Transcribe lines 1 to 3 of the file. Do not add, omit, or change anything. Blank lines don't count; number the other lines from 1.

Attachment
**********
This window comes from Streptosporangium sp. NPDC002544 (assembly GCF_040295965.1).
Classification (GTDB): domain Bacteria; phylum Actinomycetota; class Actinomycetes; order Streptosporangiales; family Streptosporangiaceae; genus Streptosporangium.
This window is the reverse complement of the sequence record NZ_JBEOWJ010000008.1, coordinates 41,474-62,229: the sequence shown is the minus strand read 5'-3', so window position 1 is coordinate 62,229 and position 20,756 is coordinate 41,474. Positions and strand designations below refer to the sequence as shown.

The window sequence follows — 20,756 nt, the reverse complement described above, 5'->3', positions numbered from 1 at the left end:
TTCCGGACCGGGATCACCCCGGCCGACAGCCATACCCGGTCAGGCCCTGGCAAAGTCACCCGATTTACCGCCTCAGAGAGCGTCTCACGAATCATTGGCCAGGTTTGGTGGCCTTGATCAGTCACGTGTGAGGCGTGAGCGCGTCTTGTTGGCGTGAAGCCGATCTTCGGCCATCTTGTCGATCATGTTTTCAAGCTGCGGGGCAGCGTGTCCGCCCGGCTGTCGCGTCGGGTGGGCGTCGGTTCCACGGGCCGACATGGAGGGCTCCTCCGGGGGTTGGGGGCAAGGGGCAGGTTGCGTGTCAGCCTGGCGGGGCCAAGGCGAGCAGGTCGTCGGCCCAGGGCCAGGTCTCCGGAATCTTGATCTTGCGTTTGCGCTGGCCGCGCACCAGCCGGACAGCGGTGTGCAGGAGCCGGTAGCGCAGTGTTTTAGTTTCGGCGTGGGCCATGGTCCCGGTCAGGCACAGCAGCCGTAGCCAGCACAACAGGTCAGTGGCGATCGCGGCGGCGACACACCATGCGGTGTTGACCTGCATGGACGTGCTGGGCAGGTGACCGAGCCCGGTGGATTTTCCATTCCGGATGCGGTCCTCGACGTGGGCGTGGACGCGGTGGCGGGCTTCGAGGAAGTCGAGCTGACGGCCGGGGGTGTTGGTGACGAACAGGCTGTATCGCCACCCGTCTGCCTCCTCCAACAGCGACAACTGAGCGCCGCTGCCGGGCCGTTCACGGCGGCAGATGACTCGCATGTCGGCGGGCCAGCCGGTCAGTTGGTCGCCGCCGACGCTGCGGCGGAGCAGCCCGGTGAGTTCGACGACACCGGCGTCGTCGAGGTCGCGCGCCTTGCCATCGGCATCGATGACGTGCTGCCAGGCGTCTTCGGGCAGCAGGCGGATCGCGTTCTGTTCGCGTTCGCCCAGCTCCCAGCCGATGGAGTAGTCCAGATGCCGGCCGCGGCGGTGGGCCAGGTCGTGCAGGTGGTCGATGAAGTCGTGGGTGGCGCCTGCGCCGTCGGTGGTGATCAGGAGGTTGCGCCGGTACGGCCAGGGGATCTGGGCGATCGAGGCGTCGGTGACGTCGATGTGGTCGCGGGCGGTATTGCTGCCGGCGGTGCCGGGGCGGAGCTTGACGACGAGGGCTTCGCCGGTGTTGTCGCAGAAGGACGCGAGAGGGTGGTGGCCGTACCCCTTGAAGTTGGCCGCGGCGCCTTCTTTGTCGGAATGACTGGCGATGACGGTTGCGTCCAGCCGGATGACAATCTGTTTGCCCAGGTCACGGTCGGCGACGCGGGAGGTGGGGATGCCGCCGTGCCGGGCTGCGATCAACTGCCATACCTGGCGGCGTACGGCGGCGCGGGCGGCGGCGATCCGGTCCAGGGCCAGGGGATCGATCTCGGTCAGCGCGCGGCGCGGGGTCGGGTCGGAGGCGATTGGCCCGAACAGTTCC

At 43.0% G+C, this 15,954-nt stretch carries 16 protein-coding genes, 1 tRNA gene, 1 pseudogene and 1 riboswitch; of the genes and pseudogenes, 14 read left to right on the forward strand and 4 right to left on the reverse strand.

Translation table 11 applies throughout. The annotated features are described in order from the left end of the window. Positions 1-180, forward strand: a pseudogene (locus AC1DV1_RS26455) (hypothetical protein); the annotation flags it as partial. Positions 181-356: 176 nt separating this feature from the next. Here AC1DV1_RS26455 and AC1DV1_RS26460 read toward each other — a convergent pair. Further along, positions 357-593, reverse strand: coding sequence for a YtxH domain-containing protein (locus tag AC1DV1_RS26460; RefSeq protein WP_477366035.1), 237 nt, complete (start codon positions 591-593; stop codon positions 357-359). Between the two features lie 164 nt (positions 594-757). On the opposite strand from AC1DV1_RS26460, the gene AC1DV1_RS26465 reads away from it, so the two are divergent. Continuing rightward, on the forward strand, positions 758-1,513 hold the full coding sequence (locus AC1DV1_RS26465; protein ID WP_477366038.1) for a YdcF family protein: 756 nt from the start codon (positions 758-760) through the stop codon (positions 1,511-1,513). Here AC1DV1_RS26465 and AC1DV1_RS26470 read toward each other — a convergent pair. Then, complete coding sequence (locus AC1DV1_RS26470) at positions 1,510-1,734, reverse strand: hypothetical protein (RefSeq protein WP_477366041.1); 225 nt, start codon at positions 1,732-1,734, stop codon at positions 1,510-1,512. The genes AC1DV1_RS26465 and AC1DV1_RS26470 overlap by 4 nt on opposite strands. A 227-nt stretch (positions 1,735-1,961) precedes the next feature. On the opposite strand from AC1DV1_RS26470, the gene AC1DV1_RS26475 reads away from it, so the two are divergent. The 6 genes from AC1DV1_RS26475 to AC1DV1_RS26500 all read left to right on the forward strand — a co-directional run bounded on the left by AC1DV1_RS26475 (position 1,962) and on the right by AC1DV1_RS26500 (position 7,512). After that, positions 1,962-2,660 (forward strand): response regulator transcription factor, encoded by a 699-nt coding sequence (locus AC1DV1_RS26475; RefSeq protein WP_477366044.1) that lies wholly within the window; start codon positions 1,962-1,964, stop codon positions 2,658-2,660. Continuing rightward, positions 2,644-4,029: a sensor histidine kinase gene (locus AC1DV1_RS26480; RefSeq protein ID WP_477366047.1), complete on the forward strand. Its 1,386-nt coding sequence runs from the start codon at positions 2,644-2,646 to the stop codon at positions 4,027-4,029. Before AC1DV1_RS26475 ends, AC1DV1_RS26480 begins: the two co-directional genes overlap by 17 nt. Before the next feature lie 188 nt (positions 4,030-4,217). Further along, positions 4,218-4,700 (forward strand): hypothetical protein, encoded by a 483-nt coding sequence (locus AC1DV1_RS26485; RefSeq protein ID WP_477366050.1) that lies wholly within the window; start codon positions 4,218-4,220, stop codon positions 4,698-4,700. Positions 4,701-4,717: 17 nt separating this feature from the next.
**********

This window comes from Streptosporangium sp. NPDC002544 (assembly GCF_040295965.1).
Classification (GTDB): domain Bacteria; phylum Actinomycetota; class Actinomycetes; order Streptosporangiales; family Streptosporangiaceae; genus Streptosporangium.
This window is the reverse complement of the sequence record NZ_JBEOWJ010000008.1, coordinates 41,474-62,229: the sequence shown is the minus strand read 5'-3', so window position 1 is coordinate 62,229 and position 20,756 is coordinate 41,474. Positions and strand designations below refer to the sequence as shown.